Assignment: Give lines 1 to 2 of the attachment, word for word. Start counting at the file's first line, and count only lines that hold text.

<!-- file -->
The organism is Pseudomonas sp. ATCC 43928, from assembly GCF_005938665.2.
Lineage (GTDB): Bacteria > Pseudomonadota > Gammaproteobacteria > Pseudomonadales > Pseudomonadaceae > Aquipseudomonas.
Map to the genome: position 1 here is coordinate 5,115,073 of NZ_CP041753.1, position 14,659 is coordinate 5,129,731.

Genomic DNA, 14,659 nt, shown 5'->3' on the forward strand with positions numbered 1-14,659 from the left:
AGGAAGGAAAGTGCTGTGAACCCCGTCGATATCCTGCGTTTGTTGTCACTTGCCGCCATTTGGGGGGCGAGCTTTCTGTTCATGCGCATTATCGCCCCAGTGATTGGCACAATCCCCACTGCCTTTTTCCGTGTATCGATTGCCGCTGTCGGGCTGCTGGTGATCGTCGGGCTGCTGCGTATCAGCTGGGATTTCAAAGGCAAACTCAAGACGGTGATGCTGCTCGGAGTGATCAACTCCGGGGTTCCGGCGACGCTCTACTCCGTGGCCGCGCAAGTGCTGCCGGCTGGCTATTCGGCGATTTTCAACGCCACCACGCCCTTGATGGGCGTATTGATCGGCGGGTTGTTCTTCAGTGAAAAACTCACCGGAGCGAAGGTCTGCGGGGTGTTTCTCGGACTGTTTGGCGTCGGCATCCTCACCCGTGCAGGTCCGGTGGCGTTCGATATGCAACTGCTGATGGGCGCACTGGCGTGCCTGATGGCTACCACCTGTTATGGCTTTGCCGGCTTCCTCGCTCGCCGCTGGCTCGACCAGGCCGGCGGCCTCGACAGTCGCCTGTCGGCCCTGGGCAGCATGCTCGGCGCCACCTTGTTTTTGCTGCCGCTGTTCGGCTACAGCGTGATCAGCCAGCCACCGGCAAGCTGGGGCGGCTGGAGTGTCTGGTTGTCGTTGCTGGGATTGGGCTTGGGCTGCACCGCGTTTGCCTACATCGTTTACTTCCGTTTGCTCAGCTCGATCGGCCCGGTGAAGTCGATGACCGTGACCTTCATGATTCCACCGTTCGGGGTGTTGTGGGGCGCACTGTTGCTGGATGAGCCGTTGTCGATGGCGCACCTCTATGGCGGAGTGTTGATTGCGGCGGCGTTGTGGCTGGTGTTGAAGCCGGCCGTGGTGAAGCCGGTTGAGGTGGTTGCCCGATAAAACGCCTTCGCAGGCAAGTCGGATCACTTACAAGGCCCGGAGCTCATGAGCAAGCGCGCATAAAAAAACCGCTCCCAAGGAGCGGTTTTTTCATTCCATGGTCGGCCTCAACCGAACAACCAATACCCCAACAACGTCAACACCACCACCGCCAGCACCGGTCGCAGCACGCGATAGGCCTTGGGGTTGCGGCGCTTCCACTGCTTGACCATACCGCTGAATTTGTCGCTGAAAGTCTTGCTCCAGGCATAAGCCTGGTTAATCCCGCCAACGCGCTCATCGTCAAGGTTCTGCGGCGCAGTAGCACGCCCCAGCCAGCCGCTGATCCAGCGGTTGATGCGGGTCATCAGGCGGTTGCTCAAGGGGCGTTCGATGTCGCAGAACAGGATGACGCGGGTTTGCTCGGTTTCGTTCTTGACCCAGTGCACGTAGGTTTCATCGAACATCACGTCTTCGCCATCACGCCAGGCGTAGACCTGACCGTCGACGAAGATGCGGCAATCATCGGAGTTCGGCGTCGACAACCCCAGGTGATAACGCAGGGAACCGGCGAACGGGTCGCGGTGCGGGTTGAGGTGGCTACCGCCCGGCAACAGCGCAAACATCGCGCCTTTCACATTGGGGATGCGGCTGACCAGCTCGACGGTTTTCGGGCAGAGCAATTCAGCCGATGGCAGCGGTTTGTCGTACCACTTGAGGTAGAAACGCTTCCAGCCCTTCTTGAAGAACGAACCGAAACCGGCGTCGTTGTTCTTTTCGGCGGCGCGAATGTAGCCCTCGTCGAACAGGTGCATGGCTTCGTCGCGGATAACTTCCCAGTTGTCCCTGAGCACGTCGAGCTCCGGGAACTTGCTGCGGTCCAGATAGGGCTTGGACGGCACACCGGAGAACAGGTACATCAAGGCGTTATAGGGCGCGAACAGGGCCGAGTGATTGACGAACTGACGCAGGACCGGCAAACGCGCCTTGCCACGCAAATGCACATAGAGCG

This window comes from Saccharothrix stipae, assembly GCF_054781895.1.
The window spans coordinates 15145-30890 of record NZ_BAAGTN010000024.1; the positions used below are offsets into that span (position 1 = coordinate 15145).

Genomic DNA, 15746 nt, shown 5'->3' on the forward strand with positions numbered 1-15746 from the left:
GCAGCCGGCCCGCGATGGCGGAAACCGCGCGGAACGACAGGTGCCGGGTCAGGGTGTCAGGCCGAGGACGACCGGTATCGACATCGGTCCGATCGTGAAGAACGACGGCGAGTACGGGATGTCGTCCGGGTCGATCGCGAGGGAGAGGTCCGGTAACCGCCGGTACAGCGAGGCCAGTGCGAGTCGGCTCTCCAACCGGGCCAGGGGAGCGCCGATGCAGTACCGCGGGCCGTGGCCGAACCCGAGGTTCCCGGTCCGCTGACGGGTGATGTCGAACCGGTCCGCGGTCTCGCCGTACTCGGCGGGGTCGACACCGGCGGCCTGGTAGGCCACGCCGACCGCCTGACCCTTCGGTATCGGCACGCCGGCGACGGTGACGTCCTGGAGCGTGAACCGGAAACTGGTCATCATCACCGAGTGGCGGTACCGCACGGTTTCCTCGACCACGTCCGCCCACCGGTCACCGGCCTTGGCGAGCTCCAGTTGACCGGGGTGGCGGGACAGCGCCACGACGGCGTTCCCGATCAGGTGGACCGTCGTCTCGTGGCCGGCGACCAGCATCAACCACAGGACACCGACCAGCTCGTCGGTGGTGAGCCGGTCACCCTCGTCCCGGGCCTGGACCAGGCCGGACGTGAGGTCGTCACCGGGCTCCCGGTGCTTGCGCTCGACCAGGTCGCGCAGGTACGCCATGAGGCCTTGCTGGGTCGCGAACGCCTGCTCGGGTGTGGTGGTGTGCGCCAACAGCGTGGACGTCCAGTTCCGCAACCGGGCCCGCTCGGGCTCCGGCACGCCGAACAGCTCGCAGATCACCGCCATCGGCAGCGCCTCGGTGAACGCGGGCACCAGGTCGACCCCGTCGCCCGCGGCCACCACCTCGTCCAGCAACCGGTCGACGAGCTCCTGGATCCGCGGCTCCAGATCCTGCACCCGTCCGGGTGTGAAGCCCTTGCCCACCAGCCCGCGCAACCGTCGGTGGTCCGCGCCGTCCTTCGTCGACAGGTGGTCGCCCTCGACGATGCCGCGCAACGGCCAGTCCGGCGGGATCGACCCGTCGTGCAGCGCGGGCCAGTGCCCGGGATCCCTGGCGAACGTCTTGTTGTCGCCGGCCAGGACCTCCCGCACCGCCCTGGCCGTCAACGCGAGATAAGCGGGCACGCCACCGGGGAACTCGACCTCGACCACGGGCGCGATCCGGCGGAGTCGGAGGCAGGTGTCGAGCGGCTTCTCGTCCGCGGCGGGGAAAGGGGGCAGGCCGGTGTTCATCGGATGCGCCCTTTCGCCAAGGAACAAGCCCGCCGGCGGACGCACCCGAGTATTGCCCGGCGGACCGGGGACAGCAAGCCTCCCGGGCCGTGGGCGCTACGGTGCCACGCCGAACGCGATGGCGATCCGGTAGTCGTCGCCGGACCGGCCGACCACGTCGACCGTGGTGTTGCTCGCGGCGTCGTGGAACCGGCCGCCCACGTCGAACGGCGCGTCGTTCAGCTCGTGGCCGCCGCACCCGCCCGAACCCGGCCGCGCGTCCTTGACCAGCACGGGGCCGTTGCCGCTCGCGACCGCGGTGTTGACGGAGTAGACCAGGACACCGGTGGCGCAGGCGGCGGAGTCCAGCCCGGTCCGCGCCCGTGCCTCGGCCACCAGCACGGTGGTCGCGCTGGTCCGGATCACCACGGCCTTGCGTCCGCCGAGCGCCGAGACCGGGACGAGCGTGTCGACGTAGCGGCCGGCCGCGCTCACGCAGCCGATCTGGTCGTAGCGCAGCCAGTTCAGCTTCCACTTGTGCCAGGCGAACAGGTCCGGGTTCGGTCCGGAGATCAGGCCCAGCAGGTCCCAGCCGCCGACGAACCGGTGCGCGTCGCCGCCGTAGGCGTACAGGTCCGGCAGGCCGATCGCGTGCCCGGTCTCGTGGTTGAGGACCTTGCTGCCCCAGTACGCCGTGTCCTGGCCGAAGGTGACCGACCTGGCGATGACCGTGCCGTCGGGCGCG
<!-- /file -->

The organism is Pseudomonas sp. ATCC 43928, from assembly GCF_005938665.2.
Lineage (GTDB): Bacteria > Pseudomonadota > Gammaproteobacteria > Pseudomonadales > Pseudomonadaceae > Aquipseudomonas.